One Company’s Quest to Make Recycling ‘Sexy’
Trash can—and should—be turned into furniture, clothing, boats, planes, and even pneumatically adjustable airport pavilions, argues Miniwiz CEO Arthur Huang, whose company specializes in making products and building materials from waste.
But a more sustainable future that depends on more recycling will require recycled products that are, in his words, “sexy”—meaning those that can compete with conventional products, he told attendees at the Fortune Brainstorm Design Conference in Singapore last Wednesday.
Appropriately enough, Huang made his remarks wearing clothes made from 100% recycled materials. His company built an entire airport pavilion from half a million recycled plastic bottles. The pavilion isn’t just environmentally sound; it’s technologically advanced, too. A digital sensor can control the internal pressure of the structure.
“So every time there’s too much wind or too much rain, the structure actually becomes stiffer or lighter,” he said.
Miniwiz is involved in a large number of other sustainability projects, ranging from a portable solar-powered recycling plant to a recycling bin controlled by artificial intelligence. The company is even dabbling in using recycled materials in boats and planes.
Huang’s goal is to help to accelerate the shift to a closed-loop economy, where as much material as possible is used repeatedly, and nothing goes to waste. According to Huang, there are three obstacles currently standing in the way.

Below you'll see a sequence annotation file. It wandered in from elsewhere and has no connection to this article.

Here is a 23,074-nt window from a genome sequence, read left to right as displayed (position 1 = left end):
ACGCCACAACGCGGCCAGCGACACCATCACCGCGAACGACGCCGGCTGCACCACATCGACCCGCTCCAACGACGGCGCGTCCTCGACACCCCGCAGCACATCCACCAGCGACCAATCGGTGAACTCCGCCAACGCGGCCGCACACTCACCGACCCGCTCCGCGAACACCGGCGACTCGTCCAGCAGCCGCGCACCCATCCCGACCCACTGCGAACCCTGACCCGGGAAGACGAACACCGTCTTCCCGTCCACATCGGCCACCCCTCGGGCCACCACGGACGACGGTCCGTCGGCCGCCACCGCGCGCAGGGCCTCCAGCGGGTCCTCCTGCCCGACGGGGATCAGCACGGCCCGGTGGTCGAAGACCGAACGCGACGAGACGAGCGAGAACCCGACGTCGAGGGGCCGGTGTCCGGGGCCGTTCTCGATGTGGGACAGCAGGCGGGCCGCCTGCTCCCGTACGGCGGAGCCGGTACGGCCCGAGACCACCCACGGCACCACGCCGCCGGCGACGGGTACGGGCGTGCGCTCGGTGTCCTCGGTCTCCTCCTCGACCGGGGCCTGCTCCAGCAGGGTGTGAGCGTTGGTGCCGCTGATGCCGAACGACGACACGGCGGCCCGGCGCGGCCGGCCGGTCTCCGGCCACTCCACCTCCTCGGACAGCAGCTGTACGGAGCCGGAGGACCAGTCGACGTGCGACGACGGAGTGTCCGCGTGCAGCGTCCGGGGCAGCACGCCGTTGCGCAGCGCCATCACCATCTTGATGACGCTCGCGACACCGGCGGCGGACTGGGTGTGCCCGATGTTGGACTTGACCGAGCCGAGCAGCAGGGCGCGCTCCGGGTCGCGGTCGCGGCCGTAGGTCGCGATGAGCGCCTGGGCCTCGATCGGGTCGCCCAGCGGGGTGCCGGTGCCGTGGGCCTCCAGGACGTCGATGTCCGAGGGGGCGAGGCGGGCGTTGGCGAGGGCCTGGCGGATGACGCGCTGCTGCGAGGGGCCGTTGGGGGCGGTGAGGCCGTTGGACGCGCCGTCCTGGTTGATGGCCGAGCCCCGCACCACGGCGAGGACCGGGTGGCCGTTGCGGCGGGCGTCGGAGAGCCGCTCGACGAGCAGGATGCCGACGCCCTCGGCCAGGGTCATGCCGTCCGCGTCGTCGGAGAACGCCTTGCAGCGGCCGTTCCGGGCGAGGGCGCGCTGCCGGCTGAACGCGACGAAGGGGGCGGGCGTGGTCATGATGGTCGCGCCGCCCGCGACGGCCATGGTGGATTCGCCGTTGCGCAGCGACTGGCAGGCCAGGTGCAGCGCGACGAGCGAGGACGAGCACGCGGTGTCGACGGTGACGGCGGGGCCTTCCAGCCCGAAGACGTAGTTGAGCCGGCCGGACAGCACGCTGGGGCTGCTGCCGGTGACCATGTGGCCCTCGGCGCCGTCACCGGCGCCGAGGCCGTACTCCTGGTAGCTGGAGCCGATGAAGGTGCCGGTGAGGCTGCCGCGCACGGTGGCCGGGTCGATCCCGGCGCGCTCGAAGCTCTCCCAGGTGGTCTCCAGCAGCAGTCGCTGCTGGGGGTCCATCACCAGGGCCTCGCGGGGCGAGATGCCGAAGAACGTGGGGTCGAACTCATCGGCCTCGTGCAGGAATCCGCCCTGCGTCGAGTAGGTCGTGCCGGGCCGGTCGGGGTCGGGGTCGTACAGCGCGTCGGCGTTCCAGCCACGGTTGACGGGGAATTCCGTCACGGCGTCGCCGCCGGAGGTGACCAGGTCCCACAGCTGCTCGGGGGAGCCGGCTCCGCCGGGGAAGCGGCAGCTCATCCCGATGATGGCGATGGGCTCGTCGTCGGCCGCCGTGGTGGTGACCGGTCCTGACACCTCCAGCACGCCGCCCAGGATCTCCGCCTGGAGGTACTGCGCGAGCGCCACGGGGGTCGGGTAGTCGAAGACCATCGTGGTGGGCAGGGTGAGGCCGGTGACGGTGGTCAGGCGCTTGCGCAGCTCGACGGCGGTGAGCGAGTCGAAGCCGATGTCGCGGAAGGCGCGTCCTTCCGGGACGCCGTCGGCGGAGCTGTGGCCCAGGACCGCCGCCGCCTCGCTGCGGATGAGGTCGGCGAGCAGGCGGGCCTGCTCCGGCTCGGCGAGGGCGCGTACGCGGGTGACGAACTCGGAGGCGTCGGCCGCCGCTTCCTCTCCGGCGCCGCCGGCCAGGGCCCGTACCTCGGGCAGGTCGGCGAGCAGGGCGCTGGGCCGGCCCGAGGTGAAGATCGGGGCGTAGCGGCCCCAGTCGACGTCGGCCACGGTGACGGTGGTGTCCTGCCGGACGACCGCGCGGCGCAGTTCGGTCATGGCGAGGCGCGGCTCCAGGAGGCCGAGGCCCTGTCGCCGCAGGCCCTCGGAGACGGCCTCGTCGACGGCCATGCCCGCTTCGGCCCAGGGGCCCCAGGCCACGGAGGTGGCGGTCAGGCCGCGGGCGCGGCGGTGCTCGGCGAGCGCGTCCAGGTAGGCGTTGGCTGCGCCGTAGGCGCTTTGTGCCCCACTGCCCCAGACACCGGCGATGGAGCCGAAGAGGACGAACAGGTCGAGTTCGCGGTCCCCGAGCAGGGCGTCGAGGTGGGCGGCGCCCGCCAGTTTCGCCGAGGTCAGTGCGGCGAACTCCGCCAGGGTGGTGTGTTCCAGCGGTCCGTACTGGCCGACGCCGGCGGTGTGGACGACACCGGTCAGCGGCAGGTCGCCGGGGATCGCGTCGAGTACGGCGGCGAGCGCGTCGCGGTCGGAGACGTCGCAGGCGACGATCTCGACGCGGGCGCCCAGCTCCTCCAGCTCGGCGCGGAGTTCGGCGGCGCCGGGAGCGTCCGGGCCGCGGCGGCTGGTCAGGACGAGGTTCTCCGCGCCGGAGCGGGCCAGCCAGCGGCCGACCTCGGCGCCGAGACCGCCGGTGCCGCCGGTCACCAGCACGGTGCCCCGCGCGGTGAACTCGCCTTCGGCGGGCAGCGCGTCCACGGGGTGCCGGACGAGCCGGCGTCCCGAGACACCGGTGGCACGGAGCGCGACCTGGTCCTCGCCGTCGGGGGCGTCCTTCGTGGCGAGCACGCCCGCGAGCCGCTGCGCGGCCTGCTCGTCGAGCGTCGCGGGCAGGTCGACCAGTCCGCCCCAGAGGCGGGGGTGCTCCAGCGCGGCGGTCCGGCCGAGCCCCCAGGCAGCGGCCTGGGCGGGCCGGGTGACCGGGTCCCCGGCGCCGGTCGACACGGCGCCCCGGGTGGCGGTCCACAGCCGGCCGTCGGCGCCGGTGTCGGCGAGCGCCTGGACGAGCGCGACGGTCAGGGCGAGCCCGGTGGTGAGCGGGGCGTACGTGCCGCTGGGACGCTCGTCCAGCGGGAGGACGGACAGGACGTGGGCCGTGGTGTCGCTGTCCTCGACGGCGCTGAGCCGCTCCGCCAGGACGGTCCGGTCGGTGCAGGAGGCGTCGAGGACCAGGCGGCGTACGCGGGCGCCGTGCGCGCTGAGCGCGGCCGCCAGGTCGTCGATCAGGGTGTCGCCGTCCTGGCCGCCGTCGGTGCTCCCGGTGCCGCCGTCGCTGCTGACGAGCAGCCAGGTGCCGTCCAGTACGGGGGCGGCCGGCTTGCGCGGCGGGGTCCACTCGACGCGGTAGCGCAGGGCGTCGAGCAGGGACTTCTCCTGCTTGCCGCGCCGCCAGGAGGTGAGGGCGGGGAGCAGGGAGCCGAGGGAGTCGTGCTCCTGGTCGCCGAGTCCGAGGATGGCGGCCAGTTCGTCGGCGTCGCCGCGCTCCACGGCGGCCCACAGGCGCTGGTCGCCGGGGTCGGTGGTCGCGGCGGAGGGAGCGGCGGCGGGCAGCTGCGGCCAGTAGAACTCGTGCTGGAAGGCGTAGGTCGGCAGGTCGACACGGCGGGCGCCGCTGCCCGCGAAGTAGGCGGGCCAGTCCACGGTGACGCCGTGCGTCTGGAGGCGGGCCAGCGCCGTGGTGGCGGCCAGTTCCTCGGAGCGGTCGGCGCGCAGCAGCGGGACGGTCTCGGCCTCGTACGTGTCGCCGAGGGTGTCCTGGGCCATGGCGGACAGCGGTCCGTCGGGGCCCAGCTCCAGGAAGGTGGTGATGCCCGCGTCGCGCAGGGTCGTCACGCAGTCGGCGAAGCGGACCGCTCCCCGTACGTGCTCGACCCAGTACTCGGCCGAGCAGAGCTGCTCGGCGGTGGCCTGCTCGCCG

The first? Trash contamination. It’s difficult and expensive to separate different types of trash cheaply and effectively so that they can be used again, Huang said.
The second is transformation—turning trash into something valuable isn’t easy, he said.
The third is a lack of scale. Even if companies like Miniwiz can make something valuable out of trash, Huang said, they still need to find a way to make enough of it to be a viable business proposition.
A closed-loop transformation will require a significant rethink about current models of sustainability and recycling, the founder-CEO said. Traditional corporate initiatives can only go so far, because there’s often very little incentive for companies to become more sustainable.
“Sustainability is also completely unnecessary in today’s economy,” he said. “Just because you use green product doesn’t mean you’ll have better sales. Just because today you’re selling coffee doesn’t mean your consumer will buy it just because you’re trying to be sustainable.”
Huang said companies like his own will need to aim for “moonshot” solutions which will lead to products that can compete with any other. For example, the airport pavilion was equally durable and half the price of a conventional structure.
Said Huang: “We want sexy products.”
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